Rating - 3: worth reading once (borrow it from a library)
The Forever War really is as good as you have heard, a classic in both war stories and science fiction. I still rate it a 3 on our scale because I cannot see its impact working nearly as well a second time, once you know the whole story. Or maybe it should get a 4 for that reason, that it will have a different impact on later read-throughs; I retain the right to up-rate it later. This is the downside of the ratings scale here.
The war with the Taurans began in 1997, a galaxy-spanning war where the battles can be decades apart as ships travel at relativistic speeds. William Mandella is a conscript in the first ground engagement, starting us off on a war that will last more than a millennium.
If anyone is unfamiliar with what is meant by the idea that some books are in dialogue with each other, read this, Starship Troopers, and Old Man's War. You have some similar base stories that go in very different directions.
In this case, I was born too late to catch some bits as I went along. I was born after the Vietnam War. Once someone mentions it, however, everything falls into place. If anything, putting the story on this scale mutes the emotional trauma because it is just too big to assimilate, and because the scale is small relative to what one might expect over centuries.
A recurring theme, played surprisingly softly, is how the world changes while you are away. Hippies were not around when the Vietnam War started. When you fly away for a century, everything changes, and you arrive after entire social movements have passed. You leave for the war, and your little brother is a man by the time you get back, only here you are just a few years older due to traveling at relativistic speeds. The effort of getting your brain around the change across decades mutes the loss of the little things, at least at this remove. "I missed my brother's high school graduation, not to mention all of his high school years" is one thing; "my brother is now older than me, and he lives on the moon" is another.
I say this is played softly because the characters do not dwell on it much. The society you leave to defend will not exist by the time you get back. This is not just a change in national politics and the president; your birth country is unlikely to exist when you get back more than 100 years later. They mention surprisingly rarely that everyone they know will be dead. As above, you assimilate this (or not) and move on.
It is not as though they have a choice in the matter. They are conscripts. They are at war. Even if there were no enemy soldiers, the environment is enough to kill you. Dwelling on the unfortunate circumstances when you get back will not help with all the unfortunate circumstances you must survive first.
That leads to another recurring bit: live it up while you can. With survival rates being low, there is no point to worrying about the future. You can throw away all your money every shore leave, because it will probably be your last. You probably have no long-term future (don't dwell on that), so making plans for it is pointless, and there are no long-term consequences for anything.
The more I write here, the more surprised I am that veterans come back in as good of mental shape as they do.
If this is your first time seeing real events through a sci fi/fantasy prism, note that the distance helps you reflect on things without that knee-jerk reaction to cheer/condemn Team Red/Blue. This works better at an even further remove, when you cannot see through the allegory immediately.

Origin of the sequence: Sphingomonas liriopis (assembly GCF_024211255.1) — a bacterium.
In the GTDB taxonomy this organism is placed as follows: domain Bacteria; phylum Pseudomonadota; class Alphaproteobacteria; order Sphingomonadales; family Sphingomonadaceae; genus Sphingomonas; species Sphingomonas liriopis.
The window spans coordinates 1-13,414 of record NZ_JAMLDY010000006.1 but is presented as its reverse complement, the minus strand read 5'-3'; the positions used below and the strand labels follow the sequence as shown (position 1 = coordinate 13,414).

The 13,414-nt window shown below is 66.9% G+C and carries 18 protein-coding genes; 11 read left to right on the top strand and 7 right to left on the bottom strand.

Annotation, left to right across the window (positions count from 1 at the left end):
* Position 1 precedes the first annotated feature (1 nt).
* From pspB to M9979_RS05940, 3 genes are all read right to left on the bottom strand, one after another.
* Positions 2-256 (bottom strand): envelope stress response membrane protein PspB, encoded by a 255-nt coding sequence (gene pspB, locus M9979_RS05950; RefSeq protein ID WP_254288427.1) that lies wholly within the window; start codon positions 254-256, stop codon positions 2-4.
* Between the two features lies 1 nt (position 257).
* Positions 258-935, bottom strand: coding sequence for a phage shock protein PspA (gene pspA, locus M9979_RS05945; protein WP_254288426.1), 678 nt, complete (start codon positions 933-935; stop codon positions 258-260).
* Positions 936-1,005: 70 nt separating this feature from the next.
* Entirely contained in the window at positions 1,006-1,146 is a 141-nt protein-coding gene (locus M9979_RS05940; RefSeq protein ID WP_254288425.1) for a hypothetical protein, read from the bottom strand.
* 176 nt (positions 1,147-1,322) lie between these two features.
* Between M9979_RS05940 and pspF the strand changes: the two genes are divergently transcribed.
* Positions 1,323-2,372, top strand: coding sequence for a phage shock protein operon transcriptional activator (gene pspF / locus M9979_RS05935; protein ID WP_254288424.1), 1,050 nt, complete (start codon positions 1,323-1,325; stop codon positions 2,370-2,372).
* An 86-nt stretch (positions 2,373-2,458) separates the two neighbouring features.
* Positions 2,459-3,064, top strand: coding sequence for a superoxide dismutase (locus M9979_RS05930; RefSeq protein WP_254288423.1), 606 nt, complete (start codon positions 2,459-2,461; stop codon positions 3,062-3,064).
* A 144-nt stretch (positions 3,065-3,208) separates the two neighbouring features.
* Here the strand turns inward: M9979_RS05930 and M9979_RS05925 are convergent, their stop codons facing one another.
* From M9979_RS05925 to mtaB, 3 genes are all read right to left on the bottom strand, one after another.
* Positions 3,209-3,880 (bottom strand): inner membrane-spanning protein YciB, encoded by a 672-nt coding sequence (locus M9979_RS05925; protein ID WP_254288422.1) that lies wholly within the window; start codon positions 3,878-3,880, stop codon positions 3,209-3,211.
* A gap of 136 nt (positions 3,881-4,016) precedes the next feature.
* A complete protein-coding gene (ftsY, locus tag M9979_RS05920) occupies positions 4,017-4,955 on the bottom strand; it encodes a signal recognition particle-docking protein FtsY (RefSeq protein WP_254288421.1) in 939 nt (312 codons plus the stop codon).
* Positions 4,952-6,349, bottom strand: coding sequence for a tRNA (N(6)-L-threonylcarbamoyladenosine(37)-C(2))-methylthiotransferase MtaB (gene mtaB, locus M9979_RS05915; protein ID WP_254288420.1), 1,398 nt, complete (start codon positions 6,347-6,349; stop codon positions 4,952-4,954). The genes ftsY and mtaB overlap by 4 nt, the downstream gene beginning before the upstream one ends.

If you have not picked it up already, this is not going to be an uplifting story. War sucks. The characters are subject to forces (natural, enemy, and allied) that kill almost entirely at random; very few times can you even approach the thought, "s/he deserved that." It is a mass of pointless, random bloodshed. Which seems a fair representation of what a soldier faces.
Since we are seeing the war from the level of the individual soldier, it is living with those random details, and the book does thrive on details. You get to know many of the casualties. When you don't, you still get to count them off one-by-one or see them fall in little packs. It is a tremendous success to be able to simultaneous make it numbing while still making you feel each pinprick.
It is somewhat less successful as a sci fi story because of failures in scaling across hundreds of years. Some large changes come exceedingly quickly, while other bits remain remarkably unchanged a millennium later. Technology advances, and there is an early discussion of being out-teched in the time it takes to travel from your base to the fight, but not as much as you might expect given existing growth rates. This is kept in the background, as it is inessential to the story and the context would become incomprehensible, but it is playing the premise of a millennium-plus war short to have it be even that comprehensible at the end. Even without a Singularity, one expects a bit more over time.
And then there are the common amusements with the science fiction of the era. Everyone smokes. Advances in computers were vastly under-estimated and in the wrong directions. We accept "intergalactic travel in the 1990s" as a basic premise, rather than wondering where our flying cars are. So basically this paragraph is just being a sneering jerk, laughing at the past's vision of the future, and we'll all get together and we are all scheduled to do this repeatedly as the dates of various films and stories arrive. Good times. Hey, look at the size of that computer in the Asimov story, tee hee.
In closing: great book, great story, great details. Read it. I have even left the interesting and/or traumatic details unspoiled for your reading pleasure. Go to, then.